Knowing WHAT to Write

One of the most challenging and frustrating aspects of being a writer is dealing with the times when you are “stuck”. What will I write about? How will I say it? Where do I start? When I’m struck down with dreaded “writer’s block”, I have a range of choices that I can make on how to deal with it. I can take a break and have a coffee, chat with a friend, go for a walk or even do the ironing! When I return to the task at a later time, I am usually feeling more ready to make a start … and ideas tend to flow.

Students will also suffer from “writer’s block” from time to time. I’m sure you’ve all heard the common complaint, “But I don’t know what to write!” Unfortunately, students aren’t often afforded the luxury of being able to put off their writing until another time. When it’s ‘writing time’ in a classroom, it’s time to write!

How To Help Students Improve Their Writing Skills

So, how do we help students overcome this frustrating problem of not knowing where to start with a writing task?

We need to ensure that we plan and deliver a structured writing program that caters for the mixed abilities of the students within our classes. We can’t just give students a writing task and expect them to “go and write”.

The two main areas that students have difficulty with are knowing what to write about, and knowing how to say what they want to say. Let’s look at some ways that we can help students be ready to write!

Why Are We Writing?

Make the purpose of the writing activity clear. Do the students know why they are writing the piece (purpose) and who they are writing it for (audience)? Discuss these aspects of the task with the students and record the purpose and the audience for the task on the board. For example, is it a report on an animal to make into a class book, a persuasive letter to the principal about buying more sports equipment, a letter to their parents about an upcoming camp, a private journal entry for their own reflection or an imaginative narrative to read to a younger child?

Knowing the purpose of the writing task and who the audience helps the students to come up with ideas more readily.

What are we writing about?
Being engaged in the writing task will help ideas to flow. Try to make the writing task about something that students are interested in or feel passionate about. Authentic writing tasks often come from inquiry topics that students are undertaking in the classroom. Make the most of these opportunities as it is a natural way to integrate curriculum areas and the students will come to the tasks equipped with ideas, knowledge, conceptual understandings, and personal points of view.

Planning for writing is important. Provide time for students to think about, talk about, and record what they know about the topic they are writing about. This can be done independently, in pairs, in small groups or as a whole class and can be done in many ways including:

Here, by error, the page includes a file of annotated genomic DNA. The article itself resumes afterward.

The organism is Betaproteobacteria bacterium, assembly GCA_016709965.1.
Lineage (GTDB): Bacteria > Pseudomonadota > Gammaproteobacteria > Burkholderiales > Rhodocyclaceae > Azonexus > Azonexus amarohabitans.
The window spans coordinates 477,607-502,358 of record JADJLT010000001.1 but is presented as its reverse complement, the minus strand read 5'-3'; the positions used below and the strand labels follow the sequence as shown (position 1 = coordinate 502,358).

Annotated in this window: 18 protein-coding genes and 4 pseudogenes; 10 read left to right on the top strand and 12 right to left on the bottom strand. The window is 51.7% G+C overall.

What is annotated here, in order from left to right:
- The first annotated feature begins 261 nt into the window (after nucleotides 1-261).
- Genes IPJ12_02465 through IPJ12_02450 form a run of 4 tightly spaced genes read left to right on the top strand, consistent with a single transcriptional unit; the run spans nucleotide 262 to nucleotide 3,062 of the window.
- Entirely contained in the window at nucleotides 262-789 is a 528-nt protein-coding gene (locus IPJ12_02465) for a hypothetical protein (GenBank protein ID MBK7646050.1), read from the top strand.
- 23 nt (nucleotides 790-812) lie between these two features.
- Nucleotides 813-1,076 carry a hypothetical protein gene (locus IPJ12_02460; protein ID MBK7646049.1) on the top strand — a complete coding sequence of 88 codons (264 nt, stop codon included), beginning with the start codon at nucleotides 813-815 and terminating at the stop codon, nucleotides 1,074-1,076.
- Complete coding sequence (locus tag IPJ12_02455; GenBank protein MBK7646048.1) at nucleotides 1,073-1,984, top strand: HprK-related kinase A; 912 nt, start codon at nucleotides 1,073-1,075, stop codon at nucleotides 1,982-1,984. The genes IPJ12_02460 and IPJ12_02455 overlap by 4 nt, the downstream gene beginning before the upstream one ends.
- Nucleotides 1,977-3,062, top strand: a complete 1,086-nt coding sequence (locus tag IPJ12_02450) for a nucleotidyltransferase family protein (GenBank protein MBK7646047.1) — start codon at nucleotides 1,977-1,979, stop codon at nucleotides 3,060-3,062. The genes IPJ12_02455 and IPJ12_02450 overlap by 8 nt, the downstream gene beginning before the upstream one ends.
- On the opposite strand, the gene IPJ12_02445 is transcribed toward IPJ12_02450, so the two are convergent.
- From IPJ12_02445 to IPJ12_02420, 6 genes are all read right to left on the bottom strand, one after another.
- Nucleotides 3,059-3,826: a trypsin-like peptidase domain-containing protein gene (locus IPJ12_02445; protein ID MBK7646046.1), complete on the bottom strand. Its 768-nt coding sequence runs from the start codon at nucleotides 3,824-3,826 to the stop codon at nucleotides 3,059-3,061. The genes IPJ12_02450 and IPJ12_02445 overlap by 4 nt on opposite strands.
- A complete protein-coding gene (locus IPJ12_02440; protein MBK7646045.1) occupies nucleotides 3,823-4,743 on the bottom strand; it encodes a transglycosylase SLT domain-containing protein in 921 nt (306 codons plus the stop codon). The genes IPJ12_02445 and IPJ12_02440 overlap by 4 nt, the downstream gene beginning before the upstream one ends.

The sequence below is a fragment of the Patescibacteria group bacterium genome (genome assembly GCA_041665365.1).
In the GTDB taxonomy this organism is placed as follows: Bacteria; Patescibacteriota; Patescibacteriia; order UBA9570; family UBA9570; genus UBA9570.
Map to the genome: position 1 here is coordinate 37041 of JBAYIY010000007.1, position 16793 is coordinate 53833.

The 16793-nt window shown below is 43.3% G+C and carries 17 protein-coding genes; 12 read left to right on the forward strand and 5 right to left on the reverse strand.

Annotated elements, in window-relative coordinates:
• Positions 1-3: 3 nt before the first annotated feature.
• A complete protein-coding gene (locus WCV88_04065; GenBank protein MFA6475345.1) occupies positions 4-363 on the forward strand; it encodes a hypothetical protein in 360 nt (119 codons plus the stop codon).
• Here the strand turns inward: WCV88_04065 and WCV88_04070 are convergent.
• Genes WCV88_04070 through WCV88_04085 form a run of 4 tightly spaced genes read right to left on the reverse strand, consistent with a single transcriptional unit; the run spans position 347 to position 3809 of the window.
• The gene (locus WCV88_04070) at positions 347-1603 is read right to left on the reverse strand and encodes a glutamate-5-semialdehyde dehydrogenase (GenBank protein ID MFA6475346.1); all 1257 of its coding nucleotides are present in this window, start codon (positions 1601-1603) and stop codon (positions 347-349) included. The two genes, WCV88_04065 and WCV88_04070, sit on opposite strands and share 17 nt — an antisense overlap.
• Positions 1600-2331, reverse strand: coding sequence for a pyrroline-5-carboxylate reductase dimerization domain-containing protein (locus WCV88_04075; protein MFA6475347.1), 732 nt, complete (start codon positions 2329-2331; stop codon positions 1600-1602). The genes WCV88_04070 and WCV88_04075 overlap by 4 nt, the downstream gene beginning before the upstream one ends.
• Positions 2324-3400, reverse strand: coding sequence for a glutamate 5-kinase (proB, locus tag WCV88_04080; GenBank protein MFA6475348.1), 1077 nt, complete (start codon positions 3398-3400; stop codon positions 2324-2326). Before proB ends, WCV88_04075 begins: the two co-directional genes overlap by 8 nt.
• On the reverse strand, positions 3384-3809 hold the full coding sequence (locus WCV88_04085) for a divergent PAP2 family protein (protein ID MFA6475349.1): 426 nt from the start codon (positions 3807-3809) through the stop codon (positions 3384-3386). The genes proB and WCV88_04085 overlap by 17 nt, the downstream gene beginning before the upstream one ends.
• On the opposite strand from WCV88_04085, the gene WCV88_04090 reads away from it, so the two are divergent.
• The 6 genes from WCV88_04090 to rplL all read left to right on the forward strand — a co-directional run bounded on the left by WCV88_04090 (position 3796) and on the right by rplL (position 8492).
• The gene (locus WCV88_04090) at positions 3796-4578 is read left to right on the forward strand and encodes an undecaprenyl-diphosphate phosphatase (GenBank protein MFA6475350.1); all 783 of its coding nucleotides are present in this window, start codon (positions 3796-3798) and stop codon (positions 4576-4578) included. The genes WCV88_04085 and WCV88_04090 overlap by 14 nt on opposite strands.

• brainstorming facts about the topic

• listing ideas for stories

• recording concepts on a concept map

• discussing content (for example you by using the think, pair, share strategy)

• filling in graphic organizers such as a Venn diagram to list points for a discussion, a timeline for listing events for a recount, a semantic web to list technical vocabulary to use in a procedure.

Knowing How to Say It

Once students understand the purpose of the task, who the audience is and they know what information they want to include in their writing, they can still feel frustrated because they often do not know where to begin. Students need to be taught how to go about organizing their information.

Show Students What to Do

Explicitly teaching text structure will help students to know where to start. You can help by “showing” students how to write different types of texts. This can be done on a chart in front of the class. As you write think aloud to demonstrate the decisions you make as a writer. For example, if you are modeling how to write a report you might say: “The first paragraph of a report needs to tell the reader what the report is about – what “thing” my report will provide facts about. My report is on frogs so I need to write an opening statement that tells the reader this.”

As you model your writing, demonstrate both the mechanics of the task (spelling, punctuation, grammar, vocabulary) as well as how to structure the content according to the text type.

Involve students in your modeled writing by asking them to help you make decisions. For example, you might say, “In this paragraph, I want to describe what frogs look like.

How might I say this?” Invite students to be a part of the writing by ‘sharing the pen’. For example, you might say: “I need to write the word skin. Who would like to write this for me?”

Help Students Plan

Before students begin to write have them complete a plan. For example, if you are working on writing persuasive texts you could have students write a plan that includes an opening statement that outlines their views on an issue, followed by three points that back up this opinion. Or, if students are writing a narrative have them do a plan that describes the main characters, the setting, and the problem and the resolution that the characters will be involved in.

You could create simple reproducible sheets that show the structure of each text type and include boxes for students to write their notes.

How to Help Students Overcome Writer's Block

Helping Students Avoid “Writer’s Block” – Quick Tips
• Be clear about the purpose of the writing task
• Ensure students are aware of who their audience is
• Have students think, talk or write about the content they will include
Demonstrate how to write
• Have students fill in a plan to organize their writing

Once students know why they are writing, who they are writing for, what information they will include and how they will organize this information then the rest will come easily. Happy writing!